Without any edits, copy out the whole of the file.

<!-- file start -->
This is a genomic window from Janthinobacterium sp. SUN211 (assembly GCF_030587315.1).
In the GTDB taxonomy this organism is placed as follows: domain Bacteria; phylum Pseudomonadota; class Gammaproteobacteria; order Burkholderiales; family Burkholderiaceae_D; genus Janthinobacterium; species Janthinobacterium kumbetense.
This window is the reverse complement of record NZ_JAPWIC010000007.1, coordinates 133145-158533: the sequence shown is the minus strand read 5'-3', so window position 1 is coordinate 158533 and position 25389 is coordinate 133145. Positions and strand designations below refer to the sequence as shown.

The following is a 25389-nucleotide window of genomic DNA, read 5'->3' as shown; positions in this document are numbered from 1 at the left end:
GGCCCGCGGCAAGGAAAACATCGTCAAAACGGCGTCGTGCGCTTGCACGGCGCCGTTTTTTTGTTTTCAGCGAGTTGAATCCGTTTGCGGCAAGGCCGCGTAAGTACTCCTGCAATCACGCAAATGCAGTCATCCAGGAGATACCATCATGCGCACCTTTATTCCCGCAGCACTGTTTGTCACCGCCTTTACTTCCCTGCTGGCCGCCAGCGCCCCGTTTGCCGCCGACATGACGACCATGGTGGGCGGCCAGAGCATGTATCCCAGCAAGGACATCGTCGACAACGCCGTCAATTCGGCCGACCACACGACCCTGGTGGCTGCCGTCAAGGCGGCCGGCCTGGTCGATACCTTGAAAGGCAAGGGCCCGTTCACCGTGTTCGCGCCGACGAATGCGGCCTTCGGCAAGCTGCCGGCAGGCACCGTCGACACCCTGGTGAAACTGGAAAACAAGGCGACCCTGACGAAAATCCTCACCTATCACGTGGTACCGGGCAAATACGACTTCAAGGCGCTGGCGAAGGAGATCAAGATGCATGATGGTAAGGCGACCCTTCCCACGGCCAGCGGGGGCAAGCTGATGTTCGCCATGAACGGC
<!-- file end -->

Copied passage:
This is a genomic window from Janthinobacterium sp. SUN211 (assembly GCF_030587315.1).
In the GTDB taxonomy this organism is placed as follows: domain Bacteria; phylum Pseudomonadota; class Gammaproteobacteria; order Burkholderiales; family Burkholderiaceae_D; genus Janthinobacterium; species Janthinobacterium kumbetense.
This window is the reverse complement of record NZ_JAPWIC010000007.1, coordinates 133145-158533: the sequence shown is the minus strand read 5'-3', so window position 1 is coordinate 158533 and position 25389 is coordinate 133145. Positions and strand designations below refer to the sequence as shown.

The following is a 25389-nucleotide window of genomic DNA, read 5'->3' as shown; positions in this document are numbered from 1 at the left end:
GGCCCGCGGCAAGGAAAACATCGTCAAAACGGCGTCGTGCGCTTGCACGGCGCCGTTTTTTTGTTTTCAGCGAGTTGAATCCGTTTGCGGCAAGGCCGCGTAAGTACTCCTGCAATCACGCAAATGCAGTCATCCAGGAGATACCATCATGCGCACCTTTATTCCCGCAGCACTGTTTGTCACCGCCTTTACTTCCCTGCTGGCCGCCAGCGCCCCGTTTGCCGCCGACATGACGACCATGGTGGGCGGCCAGAGCATGTATCCCAGCAAGGACATCGTCGACAACGCCGTCAATTCGGCCGACCACACGACCCTGGTGGCTGCCGTCAAGGCGGCCGGCCTGGTCGATACCTTGAAAGGCAAGGGCCCGTTCACCGTGTTCGCGCCGACGAATGCGGCCTTCGGCAAGCTGCCGGCAGGCACCGTCGACACCCTGGTGAAACTGGAAAACAAGGCGACCCTGACGAAAATCCTCACCTATCACGTGGTACCGGGCAAATACGACTTCAAGGCGCTGGCGAAGGAGATCAAGATGCATGATGGTAAGGCGACCCTTCCCACGGCCAGCGGGGGCAAGCTGATGTTCGCCATGAACGGC